• “People's Court”- given wide powers of arrest and punishment
    • wide use of death penalty,
    • Maximilian Robespierre- “Terror is nothing but justice, prompt, severe and inflexible; it is therfore an emanation of virtue”
      • abuse of state powe
      • getting rid of the monarchy
      • Robespierre's reign of terror
  • Terrorism is associated with abuse of state power


Changing Definition of Terrorism

  • Big social and economic changes continue to influence definition
    • Regime de la terreur produced a lasting anti-monarchy sentiment
    • Industrial Revolution and 19th century capitalism
      • exploitation of workers & poor led to new ideologies
      • Burgeoisie
      • Proletariat
  • This is where the term terrorism gained the familiar anti-state connotation we know today


Carlo Piscane

  • Carlo Piscane- Italian republican extremist in mid 19th century
  • “Propaganda by Deed” →Violence can be use to
  • “The propaganda of the idea is a chimera. Ideas result from deeds (violence), not the latter from the former, and the people will not be free when they are educated, but educated when they are free.”
  • What is he saysing?
  • Violence can be used to 1. draw attention 2. rally the masses behind the cause
  • trying to unite people through propaganda is dumb/mythical
  • chimera-Greek monster
  • set people free through deeds then educate them

1.draw attention to a cause

2.rally the masses behind the cause


  •  Narodnaya Volva (People's Will)-  fought Tsarist rule in 1878 through selective targeting of royals and government officials- anarchists
  • anarchists-assassinate a slew of state leaders (including an attempt on Roosevelt)
  • Militant Armenian nationalists
  • 1930s WWII:
    • practices of mass repression by totalitarian states like Fascist Italy, Nazi Germany and Stalinist Russia
    • terrorist begins to be associated with people trying to overthrow oppressive regimes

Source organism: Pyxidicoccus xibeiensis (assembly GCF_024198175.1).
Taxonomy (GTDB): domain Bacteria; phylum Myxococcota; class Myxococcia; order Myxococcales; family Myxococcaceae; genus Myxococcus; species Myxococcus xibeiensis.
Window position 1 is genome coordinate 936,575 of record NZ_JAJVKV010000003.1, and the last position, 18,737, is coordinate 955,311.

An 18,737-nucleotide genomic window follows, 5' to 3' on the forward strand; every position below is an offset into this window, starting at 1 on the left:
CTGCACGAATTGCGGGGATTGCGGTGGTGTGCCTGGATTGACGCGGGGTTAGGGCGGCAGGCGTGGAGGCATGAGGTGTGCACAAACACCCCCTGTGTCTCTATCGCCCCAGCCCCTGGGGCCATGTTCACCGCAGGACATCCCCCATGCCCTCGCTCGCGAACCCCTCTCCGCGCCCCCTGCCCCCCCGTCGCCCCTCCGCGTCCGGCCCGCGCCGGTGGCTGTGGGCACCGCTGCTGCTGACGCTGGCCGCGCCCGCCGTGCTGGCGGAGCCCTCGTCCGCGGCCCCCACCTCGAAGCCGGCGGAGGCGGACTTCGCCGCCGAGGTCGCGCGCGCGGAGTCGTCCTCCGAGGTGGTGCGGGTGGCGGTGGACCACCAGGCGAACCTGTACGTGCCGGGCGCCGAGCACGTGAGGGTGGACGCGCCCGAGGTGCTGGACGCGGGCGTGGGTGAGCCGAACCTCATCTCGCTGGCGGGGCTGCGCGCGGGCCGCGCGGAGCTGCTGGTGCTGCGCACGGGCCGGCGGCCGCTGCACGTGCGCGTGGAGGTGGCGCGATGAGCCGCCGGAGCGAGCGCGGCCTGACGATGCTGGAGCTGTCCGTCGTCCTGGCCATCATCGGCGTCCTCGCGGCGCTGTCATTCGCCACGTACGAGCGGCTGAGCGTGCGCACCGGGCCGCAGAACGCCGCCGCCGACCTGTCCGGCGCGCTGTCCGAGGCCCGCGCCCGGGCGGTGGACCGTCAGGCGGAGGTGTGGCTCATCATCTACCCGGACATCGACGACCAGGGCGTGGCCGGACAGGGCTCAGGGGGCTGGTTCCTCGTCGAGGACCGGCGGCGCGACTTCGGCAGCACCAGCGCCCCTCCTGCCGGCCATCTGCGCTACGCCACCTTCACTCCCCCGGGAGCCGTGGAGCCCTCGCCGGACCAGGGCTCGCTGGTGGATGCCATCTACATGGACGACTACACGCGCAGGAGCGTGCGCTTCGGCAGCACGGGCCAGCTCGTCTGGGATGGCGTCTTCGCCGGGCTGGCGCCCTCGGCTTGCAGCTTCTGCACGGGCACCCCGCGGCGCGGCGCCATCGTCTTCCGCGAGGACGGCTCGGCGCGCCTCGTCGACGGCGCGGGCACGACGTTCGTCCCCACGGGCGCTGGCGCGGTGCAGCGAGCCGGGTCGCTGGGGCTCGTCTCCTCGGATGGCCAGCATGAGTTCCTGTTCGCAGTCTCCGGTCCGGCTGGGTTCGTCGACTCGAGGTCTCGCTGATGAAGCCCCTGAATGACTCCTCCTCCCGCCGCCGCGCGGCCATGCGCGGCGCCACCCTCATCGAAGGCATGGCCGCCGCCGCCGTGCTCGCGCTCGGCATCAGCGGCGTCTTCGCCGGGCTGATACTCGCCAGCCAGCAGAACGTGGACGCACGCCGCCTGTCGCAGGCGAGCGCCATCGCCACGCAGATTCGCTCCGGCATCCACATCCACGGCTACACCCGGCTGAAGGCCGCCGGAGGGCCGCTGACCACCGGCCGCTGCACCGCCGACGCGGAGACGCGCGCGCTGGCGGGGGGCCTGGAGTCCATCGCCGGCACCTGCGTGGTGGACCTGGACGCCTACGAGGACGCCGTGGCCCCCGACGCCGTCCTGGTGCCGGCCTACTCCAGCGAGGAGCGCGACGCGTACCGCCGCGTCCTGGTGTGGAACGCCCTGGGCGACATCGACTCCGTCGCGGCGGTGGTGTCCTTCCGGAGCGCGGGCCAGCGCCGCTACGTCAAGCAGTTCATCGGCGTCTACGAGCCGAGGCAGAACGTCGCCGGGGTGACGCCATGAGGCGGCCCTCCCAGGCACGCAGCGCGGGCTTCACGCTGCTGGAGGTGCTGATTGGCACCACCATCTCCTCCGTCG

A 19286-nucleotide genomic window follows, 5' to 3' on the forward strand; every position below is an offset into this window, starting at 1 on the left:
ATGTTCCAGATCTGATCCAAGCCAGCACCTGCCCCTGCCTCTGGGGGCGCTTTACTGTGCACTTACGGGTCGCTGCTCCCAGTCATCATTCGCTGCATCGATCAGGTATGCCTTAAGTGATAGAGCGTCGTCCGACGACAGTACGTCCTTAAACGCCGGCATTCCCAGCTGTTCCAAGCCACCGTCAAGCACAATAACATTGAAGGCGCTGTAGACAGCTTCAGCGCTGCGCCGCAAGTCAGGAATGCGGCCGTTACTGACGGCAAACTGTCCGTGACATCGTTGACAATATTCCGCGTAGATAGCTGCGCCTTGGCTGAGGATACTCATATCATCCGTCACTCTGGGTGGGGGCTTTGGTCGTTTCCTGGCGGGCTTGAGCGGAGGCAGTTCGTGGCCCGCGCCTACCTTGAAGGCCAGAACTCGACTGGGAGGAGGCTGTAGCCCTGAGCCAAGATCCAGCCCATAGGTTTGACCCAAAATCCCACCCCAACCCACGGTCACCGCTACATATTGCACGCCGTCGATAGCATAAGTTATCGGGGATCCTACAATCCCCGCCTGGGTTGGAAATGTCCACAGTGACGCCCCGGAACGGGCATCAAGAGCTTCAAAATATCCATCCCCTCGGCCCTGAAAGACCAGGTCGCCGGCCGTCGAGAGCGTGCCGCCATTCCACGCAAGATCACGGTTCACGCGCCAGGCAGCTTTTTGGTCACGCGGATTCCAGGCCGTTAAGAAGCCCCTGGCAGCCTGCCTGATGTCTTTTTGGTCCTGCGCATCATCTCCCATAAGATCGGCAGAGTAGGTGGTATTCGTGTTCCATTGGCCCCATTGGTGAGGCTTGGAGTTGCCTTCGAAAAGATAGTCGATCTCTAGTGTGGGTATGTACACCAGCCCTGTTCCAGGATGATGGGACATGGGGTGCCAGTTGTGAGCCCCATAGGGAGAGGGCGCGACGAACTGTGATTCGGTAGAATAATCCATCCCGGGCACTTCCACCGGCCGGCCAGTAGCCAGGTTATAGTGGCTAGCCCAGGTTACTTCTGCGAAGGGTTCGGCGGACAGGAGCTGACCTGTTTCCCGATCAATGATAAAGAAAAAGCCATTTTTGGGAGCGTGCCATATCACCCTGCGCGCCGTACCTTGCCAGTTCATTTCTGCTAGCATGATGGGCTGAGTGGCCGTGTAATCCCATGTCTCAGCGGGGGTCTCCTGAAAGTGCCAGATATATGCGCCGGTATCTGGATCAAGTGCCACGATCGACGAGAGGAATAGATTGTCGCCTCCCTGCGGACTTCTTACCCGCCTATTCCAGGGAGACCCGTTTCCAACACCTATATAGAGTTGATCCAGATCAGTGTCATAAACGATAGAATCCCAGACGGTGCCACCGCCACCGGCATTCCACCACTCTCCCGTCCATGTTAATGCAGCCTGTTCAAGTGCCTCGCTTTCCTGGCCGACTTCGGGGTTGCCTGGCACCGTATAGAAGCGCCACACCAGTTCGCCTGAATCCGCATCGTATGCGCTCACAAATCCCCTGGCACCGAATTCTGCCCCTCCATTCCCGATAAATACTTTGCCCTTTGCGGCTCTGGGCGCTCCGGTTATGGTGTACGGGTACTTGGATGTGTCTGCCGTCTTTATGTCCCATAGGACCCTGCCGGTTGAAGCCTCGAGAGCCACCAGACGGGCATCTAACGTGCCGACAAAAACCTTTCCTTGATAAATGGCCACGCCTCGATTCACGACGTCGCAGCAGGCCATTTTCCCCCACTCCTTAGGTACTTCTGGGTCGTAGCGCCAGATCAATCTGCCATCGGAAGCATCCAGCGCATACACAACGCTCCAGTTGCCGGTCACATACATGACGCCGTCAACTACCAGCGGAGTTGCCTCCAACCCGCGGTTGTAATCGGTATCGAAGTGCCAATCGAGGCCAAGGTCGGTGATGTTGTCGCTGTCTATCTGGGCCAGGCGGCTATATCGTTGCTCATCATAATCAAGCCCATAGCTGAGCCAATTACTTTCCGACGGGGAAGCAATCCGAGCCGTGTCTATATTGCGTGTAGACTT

• Shifts to mean rebellion against the state
  • 1960s and 1970s- the term regains its revolutionary meaning
    • Many newly independent third worl coutries produce “freedom fighters” against colonial oppresion
    • Palestine Liberation OrganizationPLO
    • ETA



 use of drug traffickin to advance the objectives of certain terrorist orgs. 


Crime vs. Terrorism


  • both are social construction (something that wouldn't exist with out society, like democracy or the idea of freedom)
    • “one man's terrorist is another man's freedom fighter”
    • Menachen Begin- Irgun Zvai Leumi
    • Yasir Arafat-PLO
  • disproportionately committed by young males
  • undermines social trust
  • “Because no one can be sure of what behavior to expect from others” (LaFree & Dugan, 2004)


Crime vs. Terrorism


  • While terrorist activities typically constitute multiple crimes for many nations, specific crime of terrorism does not exist
  • the response to common crime rarely moves beyond local level
  • response to common crime is usually on the local level, while terrorism is usually federal
  • crime is generally for immediate personal gain, while terrorism is to inflict long-term fear to forward on agenda
  • terrorists often think they are altruists serving a greater cause



  • the importance of symbols
  • designed for far reaching psychological effects
  • designed to achieve maximum attention
  • Terrorist more likely to see themselves as altruits or serving a greater cause
  • terrorist more likely to innovate
  • From this, we can construct a working definition of terrorism
  • the threatened or actual use of illegal force and violence to attain a political, economic, religious or social goal through fear, coercion or intimidation